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Site created 12/15/97.

review added: 5/15/00

Jennifer 8
1992 (2000) - Paramount

review by Todd Doogan of The Digital Bits

Enhanced for 16x9 TVs

Jennifer 8 Film Rating: B-

Disc Ratings (Video/Audio/Extras): A-/A/C-

Specs and Features

125 mins, R, letterboxed widescreen (1.85:1), 16x9 enhanced, single-sided, RSDL dual-layered (layer switch at 59.59 at the start of chapter 8), theatrical trailer, film-themed menu screens, scene access (16 chapters), languages: English (DD 5.1 & 2.0) and French (DD 2.0), subtitles: English, Closed Captioned

Before Seven, there was Jennifer 8, a hyper-stylized look into the mind of a killer. Jumping on the serial killer bandwagon started by Silence of the Lambs, Jennifer 8 presented a killer with a weird agenda, a cop with a dark past and a strong female character at the heart of the film. It’s not the best of the genre, but it certainly has its charms.

Andy Garcia stars as John Berlin, a homicide cop moving from L.A. to a small town in California called Eureka, where he’s running from his past and finding comfort under the wing of his old friend Lance Henrikson. The first day on the job (actually the day before), they stumble on a gruesome discovery in the local dump - a woman’s hand, discarded in a bag of chicken lo mein. So John has his first case, and he can’t get it out of his head. He thinks he can solve the murder. The only problem is, his superiors want the case shut down and are willing to write it off as medical waste improperly discarded. Piecing the clues together, John begins to believe the woman was blind, and heads up to a school for the blind to investigate. It's there he meets Uma Thurman, a blind music teacher and finds that the killer is only getting started.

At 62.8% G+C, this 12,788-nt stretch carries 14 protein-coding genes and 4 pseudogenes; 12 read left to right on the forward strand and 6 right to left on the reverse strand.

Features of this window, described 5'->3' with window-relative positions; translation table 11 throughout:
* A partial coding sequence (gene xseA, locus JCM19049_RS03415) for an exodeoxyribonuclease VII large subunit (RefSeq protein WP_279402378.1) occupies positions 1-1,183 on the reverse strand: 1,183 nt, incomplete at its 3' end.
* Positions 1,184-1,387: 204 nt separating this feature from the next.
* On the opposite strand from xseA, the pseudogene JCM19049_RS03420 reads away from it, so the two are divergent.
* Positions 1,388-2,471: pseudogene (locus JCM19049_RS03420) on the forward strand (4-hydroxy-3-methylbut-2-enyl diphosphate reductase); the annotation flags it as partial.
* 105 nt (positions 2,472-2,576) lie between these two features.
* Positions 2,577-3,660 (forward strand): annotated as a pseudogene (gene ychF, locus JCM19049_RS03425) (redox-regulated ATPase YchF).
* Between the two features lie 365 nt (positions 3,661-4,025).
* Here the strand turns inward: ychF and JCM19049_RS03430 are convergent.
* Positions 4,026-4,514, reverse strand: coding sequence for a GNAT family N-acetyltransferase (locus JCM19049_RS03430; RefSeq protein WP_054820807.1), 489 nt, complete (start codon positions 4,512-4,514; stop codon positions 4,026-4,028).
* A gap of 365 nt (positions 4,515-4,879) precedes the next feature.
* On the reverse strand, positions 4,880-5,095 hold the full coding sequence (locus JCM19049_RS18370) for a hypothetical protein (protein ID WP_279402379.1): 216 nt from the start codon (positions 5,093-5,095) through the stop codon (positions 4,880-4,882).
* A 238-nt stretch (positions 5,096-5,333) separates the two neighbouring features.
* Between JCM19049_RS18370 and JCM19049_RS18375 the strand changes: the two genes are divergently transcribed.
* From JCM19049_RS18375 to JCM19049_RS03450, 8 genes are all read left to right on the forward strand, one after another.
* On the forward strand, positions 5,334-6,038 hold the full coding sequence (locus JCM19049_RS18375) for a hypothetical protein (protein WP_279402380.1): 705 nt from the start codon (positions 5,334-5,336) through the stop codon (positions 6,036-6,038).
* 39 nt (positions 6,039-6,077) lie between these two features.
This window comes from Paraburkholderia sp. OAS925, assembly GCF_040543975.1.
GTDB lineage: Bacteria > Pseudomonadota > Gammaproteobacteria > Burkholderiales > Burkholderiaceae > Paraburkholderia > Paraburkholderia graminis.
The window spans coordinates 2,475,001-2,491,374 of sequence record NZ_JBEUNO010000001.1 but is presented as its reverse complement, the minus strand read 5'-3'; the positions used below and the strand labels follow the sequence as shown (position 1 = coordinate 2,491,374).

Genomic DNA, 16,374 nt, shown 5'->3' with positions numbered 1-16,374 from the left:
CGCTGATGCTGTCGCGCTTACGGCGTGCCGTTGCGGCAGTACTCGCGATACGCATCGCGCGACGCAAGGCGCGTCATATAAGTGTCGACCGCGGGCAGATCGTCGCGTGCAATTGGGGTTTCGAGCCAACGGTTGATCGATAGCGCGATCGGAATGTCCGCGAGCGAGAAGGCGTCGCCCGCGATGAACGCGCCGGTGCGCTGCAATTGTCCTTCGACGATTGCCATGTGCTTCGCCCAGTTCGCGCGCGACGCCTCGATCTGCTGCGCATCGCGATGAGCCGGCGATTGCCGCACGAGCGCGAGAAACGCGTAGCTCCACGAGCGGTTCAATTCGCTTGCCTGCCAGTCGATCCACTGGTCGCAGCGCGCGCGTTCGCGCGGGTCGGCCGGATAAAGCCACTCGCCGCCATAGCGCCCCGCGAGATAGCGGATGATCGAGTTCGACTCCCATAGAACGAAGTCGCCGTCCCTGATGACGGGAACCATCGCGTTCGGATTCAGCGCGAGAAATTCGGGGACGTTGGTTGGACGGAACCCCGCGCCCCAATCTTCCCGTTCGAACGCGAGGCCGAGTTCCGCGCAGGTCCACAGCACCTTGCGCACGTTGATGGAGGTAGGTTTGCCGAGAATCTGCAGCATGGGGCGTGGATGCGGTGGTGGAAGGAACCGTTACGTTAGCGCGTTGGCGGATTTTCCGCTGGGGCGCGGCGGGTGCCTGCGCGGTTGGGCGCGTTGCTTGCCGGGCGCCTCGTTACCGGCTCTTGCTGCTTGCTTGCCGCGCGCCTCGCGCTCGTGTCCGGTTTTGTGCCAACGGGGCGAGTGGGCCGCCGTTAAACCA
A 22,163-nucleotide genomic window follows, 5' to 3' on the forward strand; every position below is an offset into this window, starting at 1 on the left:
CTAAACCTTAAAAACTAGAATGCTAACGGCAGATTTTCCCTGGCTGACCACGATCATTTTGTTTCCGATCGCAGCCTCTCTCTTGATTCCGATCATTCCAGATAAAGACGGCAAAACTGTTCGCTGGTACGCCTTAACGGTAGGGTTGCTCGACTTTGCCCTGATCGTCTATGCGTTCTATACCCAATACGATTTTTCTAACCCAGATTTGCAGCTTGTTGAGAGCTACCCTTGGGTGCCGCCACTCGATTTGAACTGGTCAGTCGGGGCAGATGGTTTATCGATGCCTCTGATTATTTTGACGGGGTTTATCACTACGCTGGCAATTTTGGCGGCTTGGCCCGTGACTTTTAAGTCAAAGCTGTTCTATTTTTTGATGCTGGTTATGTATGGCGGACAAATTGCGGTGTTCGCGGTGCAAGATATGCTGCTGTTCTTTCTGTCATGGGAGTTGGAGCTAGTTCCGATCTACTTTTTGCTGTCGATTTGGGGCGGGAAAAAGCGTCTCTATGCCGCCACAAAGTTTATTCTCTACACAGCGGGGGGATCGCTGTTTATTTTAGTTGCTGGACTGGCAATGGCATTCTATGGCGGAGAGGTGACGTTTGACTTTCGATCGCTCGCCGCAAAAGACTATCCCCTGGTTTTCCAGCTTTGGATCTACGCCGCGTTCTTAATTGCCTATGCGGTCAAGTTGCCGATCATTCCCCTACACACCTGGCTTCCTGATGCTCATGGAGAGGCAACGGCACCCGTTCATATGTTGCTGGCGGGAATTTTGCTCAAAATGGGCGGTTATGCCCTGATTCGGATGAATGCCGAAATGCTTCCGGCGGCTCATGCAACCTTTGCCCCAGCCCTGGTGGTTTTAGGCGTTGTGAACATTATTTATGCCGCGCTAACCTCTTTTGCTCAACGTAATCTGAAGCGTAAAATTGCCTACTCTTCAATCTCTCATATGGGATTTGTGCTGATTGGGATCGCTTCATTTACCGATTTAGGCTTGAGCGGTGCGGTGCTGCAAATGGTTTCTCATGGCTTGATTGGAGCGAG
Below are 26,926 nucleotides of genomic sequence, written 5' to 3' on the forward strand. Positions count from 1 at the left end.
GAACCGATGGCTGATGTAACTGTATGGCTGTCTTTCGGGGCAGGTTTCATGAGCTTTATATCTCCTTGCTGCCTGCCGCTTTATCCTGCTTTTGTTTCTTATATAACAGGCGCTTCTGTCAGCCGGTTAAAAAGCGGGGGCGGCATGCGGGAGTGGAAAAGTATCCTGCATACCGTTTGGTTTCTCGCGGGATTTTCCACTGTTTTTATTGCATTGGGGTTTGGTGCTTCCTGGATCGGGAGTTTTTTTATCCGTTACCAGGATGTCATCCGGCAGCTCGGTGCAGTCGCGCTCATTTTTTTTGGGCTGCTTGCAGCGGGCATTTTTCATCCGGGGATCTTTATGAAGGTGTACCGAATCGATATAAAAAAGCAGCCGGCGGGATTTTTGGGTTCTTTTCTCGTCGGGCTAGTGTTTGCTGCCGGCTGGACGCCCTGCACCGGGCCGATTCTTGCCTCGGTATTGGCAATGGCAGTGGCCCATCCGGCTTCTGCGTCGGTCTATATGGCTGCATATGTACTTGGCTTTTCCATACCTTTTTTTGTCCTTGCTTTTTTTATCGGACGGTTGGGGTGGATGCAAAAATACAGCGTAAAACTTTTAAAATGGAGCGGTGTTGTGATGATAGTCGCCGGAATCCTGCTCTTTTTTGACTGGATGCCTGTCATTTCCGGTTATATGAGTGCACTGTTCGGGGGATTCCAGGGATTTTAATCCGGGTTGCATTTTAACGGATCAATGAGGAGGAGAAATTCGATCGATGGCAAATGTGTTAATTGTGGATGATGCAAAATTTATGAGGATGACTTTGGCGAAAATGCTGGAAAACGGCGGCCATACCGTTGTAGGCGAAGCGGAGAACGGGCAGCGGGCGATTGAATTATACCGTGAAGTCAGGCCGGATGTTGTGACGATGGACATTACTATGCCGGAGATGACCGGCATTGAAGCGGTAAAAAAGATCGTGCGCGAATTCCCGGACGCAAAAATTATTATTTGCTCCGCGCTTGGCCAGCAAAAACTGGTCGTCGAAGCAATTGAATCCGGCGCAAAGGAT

Jennifer 8 is a tight whodunit. Like most whodunits, everyone is a suspect and the telegraphing is pretty broad. The local newspaper guy could be the killer, the head of the school could be the killer, and even the motorcycle cop (who everyone treats like crap) has the ability to be the killer. The identity of the killer is still pretty easy to figure out, but that’s alright - it’s still a good flick. The best thing is Conrad Hall’s cinematography. It’s dark, gritty and creepy. You’ll get sucked right in and won’t get out until the end. If you liked Seven, you’ll like this.

Paramount’s DVDs have been getting better and better in terms of product quality, even over the last few months. This is a gorgeous anamorphic transfer, preserving Hall’s photography in a grand way. The picture has all the right grain, the blacks are deep and the colors (what there are) are wonderful. The sound is also good. There are two English tracks (Dolby Digital 5.1 and 2.0) and both sound as rich and enveloping as they did in the theater. Christopher Young’s score is haunting here and the sound effects work to make your head swim. There are no extras, aside form the trailer, and that’s a shame - but par for the course at Paramount. That’s the next big step for the studio, doing consistent special editions. They got everything else right, so now they need to really start knocking us dead.

Jennifer 8 is creepy, kooky, and all together spooky. Wait... that’s another Paramount disc. Either way, if you dig severed body parts and dark atmospheres, then this is a flick you might want to check out. The performances are good, the look of the film is incredible and there are a few surprising plot twists that might grab you. Plus John Malkovich has a cool walk-on. It’s worth a spin.

Todd Doogan
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